After Nine Eleven 2001: politics, law and Australian democracy
thesisposted on 29.03.2022, 00:12 authored by Michael Gerard Crowley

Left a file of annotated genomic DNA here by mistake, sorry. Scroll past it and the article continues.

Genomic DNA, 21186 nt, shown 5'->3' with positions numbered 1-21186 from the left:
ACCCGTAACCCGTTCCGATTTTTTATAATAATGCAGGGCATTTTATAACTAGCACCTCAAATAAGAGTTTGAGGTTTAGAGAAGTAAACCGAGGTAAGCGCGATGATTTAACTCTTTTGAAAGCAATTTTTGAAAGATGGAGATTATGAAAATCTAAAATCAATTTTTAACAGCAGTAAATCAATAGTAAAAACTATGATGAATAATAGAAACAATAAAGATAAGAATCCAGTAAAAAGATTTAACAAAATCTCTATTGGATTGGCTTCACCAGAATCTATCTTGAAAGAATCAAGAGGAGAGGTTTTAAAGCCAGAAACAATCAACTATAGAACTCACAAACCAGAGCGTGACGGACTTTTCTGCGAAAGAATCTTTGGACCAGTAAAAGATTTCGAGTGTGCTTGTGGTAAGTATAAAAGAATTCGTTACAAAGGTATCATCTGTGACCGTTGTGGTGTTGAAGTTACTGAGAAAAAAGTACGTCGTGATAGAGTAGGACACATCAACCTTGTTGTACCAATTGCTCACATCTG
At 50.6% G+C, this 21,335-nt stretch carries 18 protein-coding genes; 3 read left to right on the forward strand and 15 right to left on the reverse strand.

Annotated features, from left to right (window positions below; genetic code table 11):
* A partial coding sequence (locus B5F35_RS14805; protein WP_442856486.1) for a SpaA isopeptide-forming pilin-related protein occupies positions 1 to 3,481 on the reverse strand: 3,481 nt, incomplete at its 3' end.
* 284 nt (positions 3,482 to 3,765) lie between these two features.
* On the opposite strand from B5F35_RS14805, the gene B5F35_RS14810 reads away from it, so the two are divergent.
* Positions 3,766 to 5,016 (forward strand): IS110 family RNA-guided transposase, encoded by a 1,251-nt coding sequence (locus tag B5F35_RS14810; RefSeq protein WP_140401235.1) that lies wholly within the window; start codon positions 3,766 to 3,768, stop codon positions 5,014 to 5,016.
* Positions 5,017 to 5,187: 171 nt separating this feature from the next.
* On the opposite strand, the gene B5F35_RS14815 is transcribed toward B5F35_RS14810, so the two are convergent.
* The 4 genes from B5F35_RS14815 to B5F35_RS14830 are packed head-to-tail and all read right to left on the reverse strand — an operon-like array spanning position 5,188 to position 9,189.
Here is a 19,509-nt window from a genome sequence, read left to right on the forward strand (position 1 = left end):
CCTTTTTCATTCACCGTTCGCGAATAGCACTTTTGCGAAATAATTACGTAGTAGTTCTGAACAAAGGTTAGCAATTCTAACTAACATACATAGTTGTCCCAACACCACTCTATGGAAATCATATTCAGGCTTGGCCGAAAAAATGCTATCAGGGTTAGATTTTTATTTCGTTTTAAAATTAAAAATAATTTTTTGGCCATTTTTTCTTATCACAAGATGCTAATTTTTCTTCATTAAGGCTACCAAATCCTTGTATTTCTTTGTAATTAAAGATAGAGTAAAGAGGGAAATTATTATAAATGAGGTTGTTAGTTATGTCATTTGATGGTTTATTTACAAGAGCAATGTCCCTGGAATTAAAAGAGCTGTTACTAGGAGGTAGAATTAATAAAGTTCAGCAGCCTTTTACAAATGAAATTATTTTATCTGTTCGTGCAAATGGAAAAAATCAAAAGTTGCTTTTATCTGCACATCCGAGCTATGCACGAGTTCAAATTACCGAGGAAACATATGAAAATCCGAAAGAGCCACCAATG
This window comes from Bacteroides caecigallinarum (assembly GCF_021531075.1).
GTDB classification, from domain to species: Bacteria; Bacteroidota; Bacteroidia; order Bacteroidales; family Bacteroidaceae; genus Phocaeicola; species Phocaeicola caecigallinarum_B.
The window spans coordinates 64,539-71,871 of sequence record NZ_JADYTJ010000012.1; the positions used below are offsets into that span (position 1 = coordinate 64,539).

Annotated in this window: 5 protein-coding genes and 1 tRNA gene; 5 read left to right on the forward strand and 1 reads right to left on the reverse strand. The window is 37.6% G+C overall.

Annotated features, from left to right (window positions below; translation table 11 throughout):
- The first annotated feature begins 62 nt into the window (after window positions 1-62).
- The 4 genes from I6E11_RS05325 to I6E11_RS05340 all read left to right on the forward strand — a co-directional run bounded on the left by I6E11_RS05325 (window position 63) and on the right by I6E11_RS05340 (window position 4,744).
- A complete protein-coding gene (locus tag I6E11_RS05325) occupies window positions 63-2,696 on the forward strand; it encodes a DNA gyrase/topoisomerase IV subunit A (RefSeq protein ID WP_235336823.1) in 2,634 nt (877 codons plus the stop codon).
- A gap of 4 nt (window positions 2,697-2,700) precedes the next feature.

This research combines aspects of politics and law. The focus is on the political and legislative responses by the Australian Parliament to the terrorist attacks in the United States of America on 11 September 2001. These responses were driven, among other things, by power, politics, fear and Australia’s close association with the United States of America. The research was informed by interview responses from a number of parliamentarians sitting in Federal Parliament in the years 2001–4. A focus on the political and legislative responses recognises the significance that politics, including party politics, plays in Parliament when enacting important and contentious legislation. Interview responses highlight the dominant role the office of prime minister played in Australia’s legislative responses. Other outcomes from interviews include the narrowing of community representation in Parliament, the role of fear in political decision-making and a belief that the Parliament was expected to act decisively to protect Australians. The political and legislative responses to terrorism in Australia are underpinned by history and philosophy, with the research being guided by the distinct but equally useful perspectives of Camus’ analysis of rebellion and Luhmann’s social systems theory, combined with interviews of parliamentarians. These interviews had a foundation in Emy’s earlier interviews and analysis of members of Parliament. This approach provided a strong base on which to analyse and discuss Australia’s response to the events of 9/11. Trends and future risks to Australia’s democracy are identified and discussed. A series of papers provide an in-depth discussion and analysis of selected issues, including the Australian–American alliance, the use of secret evidence and closed courts, how and why cogent punishments were handed out to persons convicted in Australia under the new terrorism offences, the impact of terrorism on corporate governance and collateral uses of terrorism legislation by the Government. A common theme emerging from the research is the influence a charged national security environment has in a democracy when conflicts arise over individual versus state rights.